Caribbean island lights up with OPS renewable energy technology
Optimal Power Solutions has commissioned a unique hybrid power project in the Caribbean islands as of late April 2010.
Renewable energy is well positioned to address increasing energy supply concerns in the Caribbeans. Environmental concerns regarding diesel and fossil-fuel transportation have come to the forefront of political debate as the oil spill in the Gulf of Mexico continues to cause catastrophic damage. Furthermore, the landed cost of diesel is highly vulnerable to future price spikes and diesel is therefore a risky financial choice as the primary source of energy supply for off-grid requirements. Fortunately, the Caribbeans offer immense potential for new, off-grid renewable projects due to the plentiful solar and wind resource availability.
OPS is pleased to have provided the system integration for this hybrid renewable system that includes solar photovoltaics, wind turbines, diesel generators and proprietary OPS power conversion technology.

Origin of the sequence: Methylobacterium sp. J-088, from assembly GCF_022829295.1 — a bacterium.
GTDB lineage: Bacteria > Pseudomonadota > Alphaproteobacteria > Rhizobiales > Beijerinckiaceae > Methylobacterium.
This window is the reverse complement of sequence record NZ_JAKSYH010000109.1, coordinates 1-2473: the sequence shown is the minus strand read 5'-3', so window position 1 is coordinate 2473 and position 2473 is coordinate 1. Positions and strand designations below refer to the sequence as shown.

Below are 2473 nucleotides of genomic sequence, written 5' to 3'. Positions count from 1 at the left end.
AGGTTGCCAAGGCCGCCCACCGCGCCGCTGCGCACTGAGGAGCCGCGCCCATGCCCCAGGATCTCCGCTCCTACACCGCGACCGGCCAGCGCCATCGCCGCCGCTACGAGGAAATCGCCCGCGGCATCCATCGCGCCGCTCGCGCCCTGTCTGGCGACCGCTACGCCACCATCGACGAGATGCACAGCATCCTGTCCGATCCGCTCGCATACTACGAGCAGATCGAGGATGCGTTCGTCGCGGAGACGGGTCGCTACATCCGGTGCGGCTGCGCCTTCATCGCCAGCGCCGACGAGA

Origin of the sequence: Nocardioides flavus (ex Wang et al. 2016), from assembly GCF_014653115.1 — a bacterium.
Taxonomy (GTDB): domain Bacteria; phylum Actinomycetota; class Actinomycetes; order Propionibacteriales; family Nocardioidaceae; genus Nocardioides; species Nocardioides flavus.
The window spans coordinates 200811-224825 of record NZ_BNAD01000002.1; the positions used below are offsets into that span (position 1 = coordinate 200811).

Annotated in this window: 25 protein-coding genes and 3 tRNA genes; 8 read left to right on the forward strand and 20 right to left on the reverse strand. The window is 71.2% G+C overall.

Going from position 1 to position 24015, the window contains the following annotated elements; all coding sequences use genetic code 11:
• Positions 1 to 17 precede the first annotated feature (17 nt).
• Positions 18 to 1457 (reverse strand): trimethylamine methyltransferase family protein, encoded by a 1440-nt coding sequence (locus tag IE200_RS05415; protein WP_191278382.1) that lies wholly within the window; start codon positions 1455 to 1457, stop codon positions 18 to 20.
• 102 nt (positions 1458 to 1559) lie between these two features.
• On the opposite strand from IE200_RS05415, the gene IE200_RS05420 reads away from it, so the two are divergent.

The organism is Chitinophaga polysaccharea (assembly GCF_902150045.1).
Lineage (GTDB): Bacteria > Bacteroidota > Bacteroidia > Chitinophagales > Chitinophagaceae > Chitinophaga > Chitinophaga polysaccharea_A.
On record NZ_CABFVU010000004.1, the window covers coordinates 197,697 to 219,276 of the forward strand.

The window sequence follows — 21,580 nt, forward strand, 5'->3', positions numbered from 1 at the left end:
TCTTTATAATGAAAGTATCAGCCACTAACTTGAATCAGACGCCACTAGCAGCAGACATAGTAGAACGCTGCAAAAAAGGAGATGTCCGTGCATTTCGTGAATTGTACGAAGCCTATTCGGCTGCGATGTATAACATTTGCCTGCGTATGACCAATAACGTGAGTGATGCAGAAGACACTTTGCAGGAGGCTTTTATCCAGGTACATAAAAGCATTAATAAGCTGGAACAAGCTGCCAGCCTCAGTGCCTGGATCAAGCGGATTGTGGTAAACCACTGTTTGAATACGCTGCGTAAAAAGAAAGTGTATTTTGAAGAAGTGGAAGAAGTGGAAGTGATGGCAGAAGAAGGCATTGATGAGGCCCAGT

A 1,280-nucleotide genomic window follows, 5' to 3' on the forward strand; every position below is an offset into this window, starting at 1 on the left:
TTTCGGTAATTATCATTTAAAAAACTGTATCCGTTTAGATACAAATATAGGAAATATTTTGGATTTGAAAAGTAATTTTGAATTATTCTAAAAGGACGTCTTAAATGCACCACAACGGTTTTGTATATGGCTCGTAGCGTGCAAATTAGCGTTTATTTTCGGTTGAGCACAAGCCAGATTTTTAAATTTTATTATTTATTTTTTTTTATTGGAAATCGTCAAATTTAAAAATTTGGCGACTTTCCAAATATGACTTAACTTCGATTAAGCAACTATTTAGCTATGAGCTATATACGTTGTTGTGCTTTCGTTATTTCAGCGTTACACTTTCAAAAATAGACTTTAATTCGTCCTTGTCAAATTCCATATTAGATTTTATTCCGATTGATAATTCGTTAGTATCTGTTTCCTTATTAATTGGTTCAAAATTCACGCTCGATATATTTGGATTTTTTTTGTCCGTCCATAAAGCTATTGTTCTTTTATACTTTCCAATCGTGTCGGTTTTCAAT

This project compromises 2 x 300 kW Hybrid Power Conditioning (HPC) inverters. Our HPC product provides a complete tecnological solution for off-grid renewable energy systems. This unit can operate in parallel with the generators to meet peak loads and features a flexible operating platform for integrating other balance of system components, in this case, the solar PV, wind-turbines and battery storage.
Renewable components of this system include 8 x 15 kW wind turbines and approximately 240 kWp of solar PV that utilise two large capacity OPS Maximum Power Point Tracker’s. In addition, the system utilizes 3 x 312 kVA diesel gensets and a 360 v battery bank rated at 6000 Ah, capable of providing 2.16 MWh of energy storage. The AC system sources are switched through a customised AC switching cabinet that is rated at 1.5 MW. In addition, OPS supplied a Station Control Module that incorporates local and remote access to the system.
To view more images of this project, please click on one of the images below or visit the Caribbeans Project page at our Flickr website here.